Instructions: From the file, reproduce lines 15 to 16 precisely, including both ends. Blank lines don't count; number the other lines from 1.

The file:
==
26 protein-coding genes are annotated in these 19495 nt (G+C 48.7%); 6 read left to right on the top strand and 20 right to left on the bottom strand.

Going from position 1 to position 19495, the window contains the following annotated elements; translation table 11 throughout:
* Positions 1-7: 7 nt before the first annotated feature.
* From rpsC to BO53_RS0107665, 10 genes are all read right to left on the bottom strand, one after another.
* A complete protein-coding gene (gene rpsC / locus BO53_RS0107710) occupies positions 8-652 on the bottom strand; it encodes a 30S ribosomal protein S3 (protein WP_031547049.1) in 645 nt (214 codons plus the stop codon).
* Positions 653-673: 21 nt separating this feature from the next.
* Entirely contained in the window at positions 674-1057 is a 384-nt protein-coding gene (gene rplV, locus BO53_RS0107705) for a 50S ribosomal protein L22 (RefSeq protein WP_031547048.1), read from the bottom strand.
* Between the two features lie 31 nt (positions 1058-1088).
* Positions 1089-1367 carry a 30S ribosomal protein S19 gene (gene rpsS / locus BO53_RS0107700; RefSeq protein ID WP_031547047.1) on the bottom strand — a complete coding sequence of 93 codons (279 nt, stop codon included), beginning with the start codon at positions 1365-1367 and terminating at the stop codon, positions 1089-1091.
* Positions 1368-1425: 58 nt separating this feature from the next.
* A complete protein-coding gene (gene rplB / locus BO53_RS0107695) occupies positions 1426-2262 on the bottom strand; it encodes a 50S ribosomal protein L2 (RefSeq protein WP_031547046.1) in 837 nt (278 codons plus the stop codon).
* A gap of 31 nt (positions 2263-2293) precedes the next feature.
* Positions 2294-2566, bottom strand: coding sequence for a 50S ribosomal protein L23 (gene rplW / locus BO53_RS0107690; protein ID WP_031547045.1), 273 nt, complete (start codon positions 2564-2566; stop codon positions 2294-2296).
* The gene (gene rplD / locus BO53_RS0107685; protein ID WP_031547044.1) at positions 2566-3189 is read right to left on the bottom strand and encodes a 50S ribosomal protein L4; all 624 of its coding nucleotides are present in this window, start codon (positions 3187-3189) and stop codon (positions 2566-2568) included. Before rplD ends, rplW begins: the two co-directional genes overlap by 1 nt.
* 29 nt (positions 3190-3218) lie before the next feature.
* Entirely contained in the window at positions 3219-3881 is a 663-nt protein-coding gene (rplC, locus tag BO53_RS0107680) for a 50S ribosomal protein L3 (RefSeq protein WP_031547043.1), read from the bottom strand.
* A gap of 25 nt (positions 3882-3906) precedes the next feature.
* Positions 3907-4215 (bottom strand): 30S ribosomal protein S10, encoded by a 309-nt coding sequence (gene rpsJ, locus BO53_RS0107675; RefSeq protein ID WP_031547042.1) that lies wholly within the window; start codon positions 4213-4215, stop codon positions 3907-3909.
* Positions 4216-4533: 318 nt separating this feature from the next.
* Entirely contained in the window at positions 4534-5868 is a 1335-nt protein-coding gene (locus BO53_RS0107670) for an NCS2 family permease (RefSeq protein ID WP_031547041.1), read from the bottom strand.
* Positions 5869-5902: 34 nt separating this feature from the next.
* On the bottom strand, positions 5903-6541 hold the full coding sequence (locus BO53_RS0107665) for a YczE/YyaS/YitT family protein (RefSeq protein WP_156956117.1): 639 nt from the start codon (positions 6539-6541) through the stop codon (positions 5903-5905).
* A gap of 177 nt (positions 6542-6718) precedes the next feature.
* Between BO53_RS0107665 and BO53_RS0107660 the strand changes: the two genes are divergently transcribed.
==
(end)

* 29 nt (positions 3190-3218) lie before the next feature.
* Entirely contained in the window at positions 3219-3881 is a 663-nt protein-coding gene (rplC, locus tag BO53_RS0107680) for a 50S ribosomal protein L3 (RefSeq protein WP_031547043.1), read from the bottom strand.